Crude Oil Narrowly Mixed In Asia With API Estimates Ahead
Crude oil prices were narrowly mixed in Asia on Tuesday with industry estimates of US inventories to set the near-term tone.
On the New York Mercantile Exchange crude futures for January delivery rose 0.14% to $57.30 a barrel, while on London's Intercontinental Exchange, Brent dipped 0.05% to $63.41 a barrel.
Later on Tuesday, the American Petroleum Institute (API) releases its estimates of weekly crude and refined product stocks. Initial estimates see a 3.518 million barrels drop in crude, a 1.327 million barrels decline in distillates and a 2.231 million barrels build in gasoline.
The estimates from API are followed by official data from the Energy Information Administration on Wednesday
Overnight, crude oil prices settled lower on Monday as rising US output offset support from the Forties pipeline shutdown, while a Nigerian oil union strike raised the prospect of supply disruptions.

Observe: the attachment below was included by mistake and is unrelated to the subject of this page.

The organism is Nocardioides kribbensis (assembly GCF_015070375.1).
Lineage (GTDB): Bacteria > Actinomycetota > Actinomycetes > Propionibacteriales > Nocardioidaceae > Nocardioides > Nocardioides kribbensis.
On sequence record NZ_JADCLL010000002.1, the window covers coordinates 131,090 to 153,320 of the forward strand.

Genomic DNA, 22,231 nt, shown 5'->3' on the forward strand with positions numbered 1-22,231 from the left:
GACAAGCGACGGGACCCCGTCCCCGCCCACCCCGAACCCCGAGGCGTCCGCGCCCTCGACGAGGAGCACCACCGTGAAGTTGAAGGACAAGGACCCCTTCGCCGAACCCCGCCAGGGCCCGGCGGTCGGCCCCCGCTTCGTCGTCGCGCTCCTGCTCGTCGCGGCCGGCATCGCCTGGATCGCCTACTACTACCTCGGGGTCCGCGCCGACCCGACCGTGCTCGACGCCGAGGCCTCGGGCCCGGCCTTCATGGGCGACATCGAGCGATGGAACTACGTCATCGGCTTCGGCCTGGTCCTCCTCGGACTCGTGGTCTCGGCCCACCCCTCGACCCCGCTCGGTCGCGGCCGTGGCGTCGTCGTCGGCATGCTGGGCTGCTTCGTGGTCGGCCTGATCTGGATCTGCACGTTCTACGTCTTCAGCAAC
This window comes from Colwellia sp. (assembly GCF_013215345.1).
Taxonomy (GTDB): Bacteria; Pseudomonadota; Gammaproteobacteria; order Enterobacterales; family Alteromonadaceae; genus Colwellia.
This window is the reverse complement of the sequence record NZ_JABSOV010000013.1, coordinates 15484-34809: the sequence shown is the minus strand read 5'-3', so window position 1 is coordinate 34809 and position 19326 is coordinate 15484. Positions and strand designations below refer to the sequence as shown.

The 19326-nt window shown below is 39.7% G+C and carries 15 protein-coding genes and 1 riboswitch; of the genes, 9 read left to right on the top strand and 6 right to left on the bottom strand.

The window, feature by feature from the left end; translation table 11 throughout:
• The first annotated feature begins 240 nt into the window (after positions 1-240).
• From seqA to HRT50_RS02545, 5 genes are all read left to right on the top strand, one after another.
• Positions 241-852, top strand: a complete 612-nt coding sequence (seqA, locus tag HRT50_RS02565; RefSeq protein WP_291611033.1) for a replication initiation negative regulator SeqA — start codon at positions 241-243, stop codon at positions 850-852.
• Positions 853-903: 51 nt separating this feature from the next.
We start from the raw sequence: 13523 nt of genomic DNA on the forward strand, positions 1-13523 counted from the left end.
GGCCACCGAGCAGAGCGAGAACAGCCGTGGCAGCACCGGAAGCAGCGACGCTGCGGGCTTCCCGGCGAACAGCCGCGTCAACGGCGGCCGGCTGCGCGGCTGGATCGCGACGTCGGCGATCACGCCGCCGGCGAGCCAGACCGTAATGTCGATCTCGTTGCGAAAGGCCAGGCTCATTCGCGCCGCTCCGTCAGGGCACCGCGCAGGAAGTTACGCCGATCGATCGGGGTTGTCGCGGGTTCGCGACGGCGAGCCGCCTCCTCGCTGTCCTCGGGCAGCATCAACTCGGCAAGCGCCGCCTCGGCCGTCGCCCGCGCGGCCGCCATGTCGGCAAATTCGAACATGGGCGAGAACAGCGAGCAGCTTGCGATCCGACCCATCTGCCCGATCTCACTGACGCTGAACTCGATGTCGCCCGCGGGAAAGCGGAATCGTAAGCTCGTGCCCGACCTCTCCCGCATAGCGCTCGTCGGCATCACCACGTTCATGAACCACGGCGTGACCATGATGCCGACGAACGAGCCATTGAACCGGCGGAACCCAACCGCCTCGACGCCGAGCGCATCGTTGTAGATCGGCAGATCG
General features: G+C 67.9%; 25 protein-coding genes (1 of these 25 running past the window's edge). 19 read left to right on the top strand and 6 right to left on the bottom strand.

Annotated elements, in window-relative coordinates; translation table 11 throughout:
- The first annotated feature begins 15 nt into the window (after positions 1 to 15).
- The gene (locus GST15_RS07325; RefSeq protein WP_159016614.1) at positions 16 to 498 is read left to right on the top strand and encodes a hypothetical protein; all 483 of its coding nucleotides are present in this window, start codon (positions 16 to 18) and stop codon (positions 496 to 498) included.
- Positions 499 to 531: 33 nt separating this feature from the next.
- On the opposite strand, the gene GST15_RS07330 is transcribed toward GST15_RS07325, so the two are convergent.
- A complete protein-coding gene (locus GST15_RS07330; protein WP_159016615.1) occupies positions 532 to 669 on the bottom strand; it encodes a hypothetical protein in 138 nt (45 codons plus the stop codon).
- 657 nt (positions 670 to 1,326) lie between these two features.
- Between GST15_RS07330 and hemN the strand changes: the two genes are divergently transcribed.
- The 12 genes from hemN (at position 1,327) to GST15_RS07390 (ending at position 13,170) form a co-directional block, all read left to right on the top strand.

Oil prices struggle to hold gains amid further clarity on the Forties pipeline shutdown as Bloomberg reported, citing an email from Ineos Group, that the hairline crack which caused the pipeline outage “has not propagated”.
The pipeline outage, however, is expected to continue to support Brent prices as “there is no reliable information” concerning the length of time the pipeline will be out of operation, Commerzbank (DE:CBKG) said.
Losses in oil prices were capped somewhat amid the growing prospect of supply disruptions as Nigeria's Pengassan oil union launched a strike on Monday. The strike comes after talks with the government over unfair labor practices ended in deadlock.
Supply disruptions are expected to be tailwind for oil markets as Nigerian oil exports could come under pressure.
The poor start to the week for crude prices comes as data last week showed traders remained bullish on both crude and Brent oil.
Hedge funds increased net-longs in Brent crude oil to a fresh record of 544,000 lots in week ending Dec. 12, according to the Commodities Futures Trading Commission Commitment of Traders report. Combined net-long crude oil positions fell to 956,000 contracts, about 8,000 lots below the record.